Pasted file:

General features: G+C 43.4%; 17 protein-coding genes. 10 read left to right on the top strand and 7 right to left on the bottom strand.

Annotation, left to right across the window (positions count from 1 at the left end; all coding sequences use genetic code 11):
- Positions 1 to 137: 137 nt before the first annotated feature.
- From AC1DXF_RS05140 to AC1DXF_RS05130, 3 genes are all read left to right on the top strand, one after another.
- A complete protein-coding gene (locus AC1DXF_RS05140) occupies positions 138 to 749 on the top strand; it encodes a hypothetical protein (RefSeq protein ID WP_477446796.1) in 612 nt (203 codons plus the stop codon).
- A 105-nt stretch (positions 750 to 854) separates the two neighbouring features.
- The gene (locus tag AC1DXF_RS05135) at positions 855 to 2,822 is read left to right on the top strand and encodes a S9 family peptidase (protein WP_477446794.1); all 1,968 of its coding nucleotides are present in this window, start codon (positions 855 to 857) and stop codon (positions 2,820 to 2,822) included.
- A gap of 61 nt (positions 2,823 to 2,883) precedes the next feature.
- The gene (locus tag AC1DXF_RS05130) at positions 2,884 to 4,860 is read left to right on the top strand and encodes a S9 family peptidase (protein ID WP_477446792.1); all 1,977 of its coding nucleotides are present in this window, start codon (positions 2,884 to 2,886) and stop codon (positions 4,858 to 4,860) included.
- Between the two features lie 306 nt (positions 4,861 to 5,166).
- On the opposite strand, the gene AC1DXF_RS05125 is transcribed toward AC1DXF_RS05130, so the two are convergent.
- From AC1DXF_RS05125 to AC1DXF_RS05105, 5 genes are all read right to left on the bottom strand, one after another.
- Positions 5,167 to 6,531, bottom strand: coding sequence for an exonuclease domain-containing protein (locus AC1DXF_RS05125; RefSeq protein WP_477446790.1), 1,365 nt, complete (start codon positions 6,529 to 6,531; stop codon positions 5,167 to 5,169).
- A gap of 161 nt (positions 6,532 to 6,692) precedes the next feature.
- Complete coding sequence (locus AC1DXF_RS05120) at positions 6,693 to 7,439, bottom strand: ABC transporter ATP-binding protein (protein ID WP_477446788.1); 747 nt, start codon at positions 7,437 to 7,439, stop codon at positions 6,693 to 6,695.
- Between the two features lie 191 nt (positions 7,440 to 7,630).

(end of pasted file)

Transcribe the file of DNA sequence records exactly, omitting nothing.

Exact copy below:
General features: G+C 43.4%; 17 protein-coding genes. 10 read left to right on the top strand and 7 right to left on the bottom strand.

Annotation, left to right across the window (positions count from 1 at the left end; all coding sequences use genetic code 11):
- Positions 1 to 137: 137 nt before the first annotated feature.
- From AC1DXF_RS05140 to AC1DXF_RS05130, 3 genes are all read left to right on the top strand, one after another.
- A complete protein-coding gene (locus AC1DXF_RS05140) occupies positions 138 to 749 on the top strand; it encodes a hypothetical protein (RefSeq protein ID WP_477446796.1) in 612 nt (203 codons plus the stop codon).
- A 105-nt stretch (positions 750 to 854) separates the two neighbouring features.
- The gene (locus tag AC1DXF_RS05135) at positions 855 to 2,822 is read left to right on the top strand and encodes a S9 family peptidase (protein WP_477446794.1); all 1,968 of its coding nucleotides are present in this window, start codon (positions 855 to 857) and stop codon (positions 2,820 to 2,822) included.
- A gap of 61 nt (positions 2,823 to 2,883) precedes the next feature.
- The gene (locus tag AC1DXF_RS05130) at positions 2,884 to 4,860 is read left to right on the top strand and encodes a S9 family peptidase (protein ID WP_477446792.1); all 1,977 of its coding nucleotides are present in this window, start codon (positions 2,884 to 2,886) and stop codon (positions 4,858 to 4,860) included.
- Between the two features lie 306 nt (positions 4,861 to 5,166).
- On the opposite strand, the gene AC1DXF_RS05125 is transcribed toward AC1DXF_RS05130, so the two are convergent.
- From AC1DXF_RS05125 to AC1DXF_RS05105, 5 genes are all read right to left on the bottom strand, one after another.
- Positions 5,167 to 6,531, bottom strand: coding sequence for an exonuclease domain-containing protein (locus AC1DXF_RS05125; RefSeq protein WP_477446790.1), 1,365 nt, complete (start codon positions 6,529 to 6,531; stop codon positions 5,167 to 5,169).
- A gap of 161 nt (positions 6,532 to 6,692) precedes the next feature.
- Complete coding sequence (locus AC1DXF_RS05120) at positions 6,693 to 7,439, bottom strand: ABC transporter ATP-binding protein (protein ID WP_477446788.1); 747 nt, start codon at positions 7,437 to 7,439, stop codon at positions 6,693 to 6,695.
- Between the two features lie 191 nt (positions 7,440 to 7,630).